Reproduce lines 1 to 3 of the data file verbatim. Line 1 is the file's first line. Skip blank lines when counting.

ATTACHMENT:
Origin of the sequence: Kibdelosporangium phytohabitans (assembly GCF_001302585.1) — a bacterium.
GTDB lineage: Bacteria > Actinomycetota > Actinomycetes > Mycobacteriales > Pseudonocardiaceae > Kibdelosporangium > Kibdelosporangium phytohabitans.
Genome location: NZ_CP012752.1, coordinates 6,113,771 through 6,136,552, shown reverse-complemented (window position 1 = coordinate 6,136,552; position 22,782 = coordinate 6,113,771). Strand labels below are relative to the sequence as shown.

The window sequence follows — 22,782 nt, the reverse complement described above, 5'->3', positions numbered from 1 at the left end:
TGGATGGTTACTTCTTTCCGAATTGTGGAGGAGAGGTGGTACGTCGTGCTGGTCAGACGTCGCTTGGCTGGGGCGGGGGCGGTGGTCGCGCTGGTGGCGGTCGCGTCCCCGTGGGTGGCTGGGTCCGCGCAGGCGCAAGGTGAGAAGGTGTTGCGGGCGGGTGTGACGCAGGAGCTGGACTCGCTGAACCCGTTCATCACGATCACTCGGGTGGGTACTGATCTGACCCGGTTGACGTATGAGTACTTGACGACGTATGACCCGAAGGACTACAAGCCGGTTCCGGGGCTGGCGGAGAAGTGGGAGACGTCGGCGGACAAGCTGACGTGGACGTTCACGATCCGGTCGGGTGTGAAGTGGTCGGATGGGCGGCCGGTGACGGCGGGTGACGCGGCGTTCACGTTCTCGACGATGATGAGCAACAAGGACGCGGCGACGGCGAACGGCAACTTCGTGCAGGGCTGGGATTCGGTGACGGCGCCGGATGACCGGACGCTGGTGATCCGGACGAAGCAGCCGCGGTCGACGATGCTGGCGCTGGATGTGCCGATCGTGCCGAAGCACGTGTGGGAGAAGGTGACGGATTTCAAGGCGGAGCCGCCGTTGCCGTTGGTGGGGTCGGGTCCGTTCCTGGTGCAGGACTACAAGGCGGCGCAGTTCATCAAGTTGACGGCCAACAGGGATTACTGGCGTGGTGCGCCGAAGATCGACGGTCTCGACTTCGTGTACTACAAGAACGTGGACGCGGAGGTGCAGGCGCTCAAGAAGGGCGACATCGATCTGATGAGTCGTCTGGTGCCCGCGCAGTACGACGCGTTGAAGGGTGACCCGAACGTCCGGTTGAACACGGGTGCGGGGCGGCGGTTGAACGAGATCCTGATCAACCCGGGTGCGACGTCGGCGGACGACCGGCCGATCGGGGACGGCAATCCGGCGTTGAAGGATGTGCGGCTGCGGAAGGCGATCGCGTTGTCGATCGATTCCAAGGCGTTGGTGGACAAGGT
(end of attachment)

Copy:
Origin of the sequence: Kibdelosporangium phytohabitans (assembly GCF_001302585.1) — a bacterium.
GTDB lineage: Bacteria > Actinomycetota > Actinomycetes > Mycobacteriales > Pseudonocardiaceae > Kibdelosporangium > Kibdelosporangium phytohabitans.
Genome location: NZ_CP012752.1, coordinates 6,113,771 through 6,136,552, shown reverse-complemented (window position 1 = coordinate 6,136,552; position 22,782 = coordinate 6,113,771). Strand labels below are relative to the sequence as shown.